Get emergency medical help if you have signs of an allergic reaction to ciprofloxacin (hives, difficult breathing, swelling in your face or throat) or a severe skin reaction (fever, sore throat, burning in your eyes, skin pain, red or purple skin rash that spreads and causes blistering and peeling).
Ciprofloxacin may cause swelling or tearing of (rupture) a tendon. Ciprofloxacin can also have serious effects on your nerves, and may cause permanent nerve damage. Stop using this medicine and call your doctor at once if you have:
signs of tendon rupture - sudden pain, swelling, bruising, tenderness, stiffness, movement problems, or a snapping or popping sound in any of your joints (rest the joint until you receive medical care or instructions); or
nerve symptoms - numbness, tingling, burning pain, or being more sensitive to temperature, light touch, or the sense of your body position.
Also, stop using ciprofloxacin and call your doctor at once if you have:
severe stomach pain, diarrhea that is watery or bloody;
fast or pounding heartbeats, fluttering in your chest, shortness of breath, and sudden dizziness (like you might pass out);
the first sign of any skin rash, no matter how mild;
tremors, anxiety, trouble sleeping, feeling restless or nervous;
muscle weakness, breathing problems;
a light-headed feeling, like you might pass out;
little or no urination;
jaundice (yellowing of the skin or eyes);
increased pressure inside the skull - severe headaches, ringing in your ears, dizziness, nausea, vision problems, pain behind your eyes; or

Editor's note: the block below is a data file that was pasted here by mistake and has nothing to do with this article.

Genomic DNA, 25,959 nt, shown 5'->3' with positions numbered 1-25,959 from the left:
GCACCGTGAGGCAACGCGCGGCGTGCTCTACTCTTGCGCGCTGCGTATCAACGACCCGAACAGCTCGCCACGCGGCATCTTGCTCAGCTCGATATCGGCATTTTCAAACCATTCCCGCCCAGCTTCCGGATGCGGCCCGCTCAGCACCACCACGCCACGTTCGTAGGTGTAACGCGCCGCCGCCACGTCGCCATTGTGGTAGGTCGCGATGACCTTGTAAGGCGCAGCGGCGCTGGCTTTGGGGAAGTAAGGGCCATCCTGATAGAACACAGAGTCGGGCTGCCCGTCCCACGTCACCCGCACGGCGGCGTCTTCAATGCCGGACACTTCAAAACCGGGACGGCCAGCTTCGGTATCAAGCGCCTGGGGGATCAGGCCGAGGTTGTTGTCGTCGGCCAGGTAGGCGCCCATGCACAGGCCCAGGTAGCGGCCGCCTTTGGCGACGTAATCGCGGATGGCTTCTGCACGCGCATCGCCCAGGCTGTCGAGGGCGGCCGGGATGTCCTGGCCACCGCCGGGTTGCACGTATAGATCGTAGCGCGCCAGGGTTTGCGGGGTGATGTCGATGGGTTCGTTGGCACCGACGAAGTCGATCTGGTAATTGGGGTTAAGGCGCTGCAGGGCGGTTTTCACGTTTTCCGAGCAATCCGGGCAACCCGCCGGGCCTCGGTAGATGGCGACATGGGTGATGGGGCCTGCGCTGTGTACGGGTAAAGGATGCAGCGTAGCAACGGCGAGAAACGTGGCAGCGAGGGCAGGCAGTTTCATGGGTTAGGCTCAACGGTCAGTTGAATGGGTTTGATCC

Common ciprofloxacin side effects may include:
nausea, vomiting, diarrhea, stomach pain;
vaginal itching or discharge;
abnormal liver function tests.
This is not a complete list of side effects and others may occur. Call your doctor for medical advice about side effects. You may report side effects to FDA at 1-800-FDA-1088.
See also: Side effects (in more detail)
What other drugs will affect ciprofloxacin?
Some medicines can make ciprofloxacin much less effective when taken at the same time. If you take any of the following medicines, take your ciprofloxacin dose 2 hours before or 6 hours after you take the other medicine.
antacids that contain calcium, magnesium, or aluminum (such as Amphojel, Di-Gel Maalox, Milk of Magnesia, Mylanta, Pepcid Complete, Rolaids, Rulox, Tums, and others), or the ulcer medicine sucralfate (Carafate);
vitamin or mineral supplements that contain calcium, iron, magnesium, or zinc.
Tell your doctor about all your current medicines and any you start or stop using, especially: